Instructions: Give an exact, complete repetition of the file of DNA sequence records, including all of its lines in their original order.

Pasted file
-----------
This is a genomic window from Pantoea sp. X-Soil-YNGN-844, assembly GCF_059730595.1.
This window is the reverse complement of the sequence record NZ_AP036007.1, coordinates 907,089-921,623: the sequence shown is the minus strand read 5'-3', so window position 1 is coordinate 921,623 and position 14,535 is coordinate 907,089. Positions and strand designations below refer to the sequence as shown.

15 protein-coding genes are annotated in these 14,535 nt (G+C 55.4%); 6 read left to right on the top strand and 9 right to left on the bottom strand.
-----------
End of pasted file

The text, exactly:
This is a genomic window from Pantoea sp. X-Soil-YNGN-844, assembly GCF_059730595.1.
This window is the reverse complement of the sequence record NZ_AP036007.1, coordinates 907,089-921,623: the sequence shown is the minus strand read 5'-3', so window position 1 is coordinate 921,623 and position 14,535 is coordinate 907,089. Positions and strand designations below refer to the sequence as shown.

15 protein-coding genes are annotated in these 14,535 nt (G+C 55.4%); 6 read left to right on the top strand and 9 right to left on the bottom strand.